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Quartz Revolution with Rolex

What will be the outcome when Rolex gets involved in the 70s Quartz craze? Of course, a legend that has taken its place in the dusty pages of history: Rolex Oysterquartz.

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Since the 1970s, the Quartz watch craze has literally taken over the watch industry and has led to the fate of countless brands. Many names either bankrupted or changed hands or entered sleep periods that would last for many years. Some managed to turn the crisis into an opportunity with quick maneuvers and managed to escape this war, whose effects will last many years, with minimal damage and even profit.

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Rolex, today’s watchmaking legend and industry’s leading player, was affected by the Quartz crisis as well. The Swiss watchmaker, who wanted to reclaim their rapidly declining market share due to the non-stop attacks of the Japanese, rolled up its sleeves and made a radical decision to launch its first battery-powered watch. Now, are you ready to learn the story of one of the most advanced Quartz watches ever?

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In the early 1960s, the Swiss Watch Industry, which cannot stay indifferent to the rise of Quartz watches, founded the Center Electronique Horologer (CEH). The aim was to produce a battery-powered movement that would meet the high standards of Swiss watchmaking. After a long period of research and development, Beta 21 movements were produced in the late 60s. So, who used these calibers? Patek Philippe Cercle d’Or, Omega Electroquartz and of course Rolex 5100 Quartz. The Rolex 5100 with 18K gold case and bracelet was produced only 1000 units and sold well. These models were also the sapphire crystal watches of the brand.

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In 1972, Rolex decided to leave CEH with a radical decision to launch its own Quartz caliber. After five years of hard work, the new masterpiece was ready to dominate the market: Rolex Oysterquartz. The Oysterquartz featured a new type of Oyster case with integrated bracelet design from the 1530 (steel) and 1630 (steel-gold) models launched in 1974.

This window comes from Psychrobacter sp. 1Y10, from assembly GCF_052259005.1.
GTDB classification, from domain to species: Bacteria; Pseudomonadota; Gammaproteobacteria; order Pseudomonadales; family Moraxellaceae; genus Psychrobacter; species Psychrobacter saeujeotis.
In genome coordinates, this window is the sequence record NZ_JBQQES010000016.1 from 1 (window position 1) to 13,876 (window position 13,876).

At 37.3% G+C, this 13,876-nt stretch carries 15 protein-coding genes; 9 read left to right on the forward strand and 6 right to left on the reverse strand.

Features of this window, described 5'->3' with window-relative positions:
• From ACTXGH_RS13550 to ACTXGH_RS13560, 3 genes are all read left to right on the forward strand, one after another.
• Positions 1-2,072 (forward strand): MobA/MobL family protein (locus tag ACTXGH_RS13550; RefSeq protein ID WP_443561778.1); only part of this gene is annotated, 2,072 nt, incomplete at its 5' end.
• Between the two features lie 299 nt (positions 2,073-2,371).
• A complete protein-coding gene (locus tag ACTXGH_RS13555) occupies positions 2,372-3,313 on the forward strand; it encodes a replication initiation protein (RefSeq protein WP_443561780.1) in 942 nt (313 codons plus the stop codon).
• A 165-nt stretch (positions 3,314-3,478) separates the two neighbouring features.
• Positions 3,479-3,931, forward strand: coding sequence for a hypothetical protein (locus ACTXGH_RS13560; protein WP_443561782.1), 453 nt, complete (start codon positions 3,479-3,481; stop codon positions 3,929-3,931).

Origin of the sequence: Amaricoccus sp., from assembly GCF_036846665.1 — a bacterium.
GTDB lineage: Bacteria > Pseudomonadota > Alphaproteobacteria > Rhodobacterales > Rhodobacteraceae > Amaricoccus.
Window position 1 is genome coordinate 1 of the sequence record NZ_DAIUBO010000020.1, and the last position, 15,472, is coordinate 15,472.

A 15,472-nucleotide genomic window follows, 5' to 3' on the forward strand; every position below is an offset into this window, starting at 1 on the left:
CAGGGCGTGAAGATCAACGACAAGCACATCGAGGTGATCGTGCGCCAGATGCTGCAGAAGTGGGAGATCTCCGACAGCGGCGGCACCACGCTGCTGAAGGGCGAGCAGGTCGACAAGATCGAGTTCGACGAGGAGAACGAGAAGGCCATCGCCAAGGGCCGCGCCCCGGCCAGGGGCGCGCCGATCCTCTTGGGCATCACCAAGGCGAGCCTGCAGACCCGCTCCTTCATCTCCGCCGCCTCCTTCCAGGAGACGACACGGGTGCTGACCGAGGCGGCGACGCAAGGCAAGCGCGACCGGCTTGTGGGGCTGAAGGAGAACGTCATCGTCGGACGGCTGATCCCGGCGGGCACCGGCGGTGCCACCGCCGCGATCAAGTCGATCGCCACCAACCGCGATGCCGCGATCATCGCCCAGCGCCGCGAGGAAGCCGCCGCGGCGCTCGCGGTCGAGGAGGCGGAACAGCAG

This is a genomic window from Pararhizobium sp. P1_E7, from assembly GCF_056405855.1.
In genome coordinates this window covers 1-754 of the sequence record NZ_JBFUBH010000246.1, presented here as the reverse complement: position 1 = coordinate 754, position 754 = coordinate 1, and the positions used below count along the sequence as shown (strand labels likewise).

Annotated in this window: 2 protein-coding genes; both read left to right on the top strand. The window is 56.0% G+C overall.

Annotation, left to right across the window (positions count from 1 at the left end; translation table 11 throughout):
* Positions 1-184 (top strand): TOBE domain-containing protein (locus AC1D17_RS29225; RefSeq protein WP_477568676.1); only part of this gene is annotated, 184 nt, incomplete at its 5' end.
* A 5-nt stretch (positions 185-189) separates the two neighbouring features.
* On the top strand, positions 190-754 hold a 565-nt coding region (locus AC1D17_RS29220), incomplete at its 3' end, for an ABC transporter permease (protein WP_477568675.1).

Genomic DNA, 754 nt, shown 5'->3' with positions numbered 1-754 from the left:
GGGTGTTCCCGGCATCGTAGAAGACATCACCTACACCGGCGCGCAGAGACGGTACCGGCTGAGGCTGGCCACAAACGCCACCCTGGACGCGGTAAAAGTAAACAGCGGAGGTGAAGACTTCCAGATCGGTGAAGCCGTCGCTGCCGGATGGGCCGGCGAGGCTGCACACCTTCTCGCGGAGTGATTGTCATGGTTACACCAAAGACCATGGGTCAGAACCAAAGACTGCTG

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The Oysterquartz, which was produced around 1500 units, was home to many improvements and innovations over the previous generation Beta 21 calibers. In fact, almost all of Rolex’s Quartz movements were unnecessarily advanced battery-operated calibers. The movements that self-calibrate according to temperature changes were game-changers in terms of accuracy. The dials of these watches were very simple because the first series produced for 18 months was not C.O.S.C. certified. The second series was chronometer-certified and came up with two additional lines on the dial.

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Rolex adapted the Oysterquartz calibers into two series, Datejust and Day-Date. The models produced and their references were as follows; 17000 - Steel Datejust, 17013 - Steel, Yellow Gold Datejust, 17017 - Steel, White Gold Datejust, 19018 - Yellow Gold Day-Date, 19019 - White Gold Day-Date. At the same time, special versions of the Day-Date model with diamonds were also available.

During the 25 years of Oysterquartz sales, Datejust was equipped with caliber 5035 and Day-Date with caliber 5055. Featuring a 32 kHz oscillator, 11-jewels calibers are still among the most accurate movements. Rolex received the final chronometer certification for the Oysterquartz models in 2001, but the models continued to appear in the catalogs until 2003. So far, less than 25,000 Oysterquartz models are sold. Considering the production volume of a brand like Rolex, this number is quite low. As such, these models have increasing popularity.

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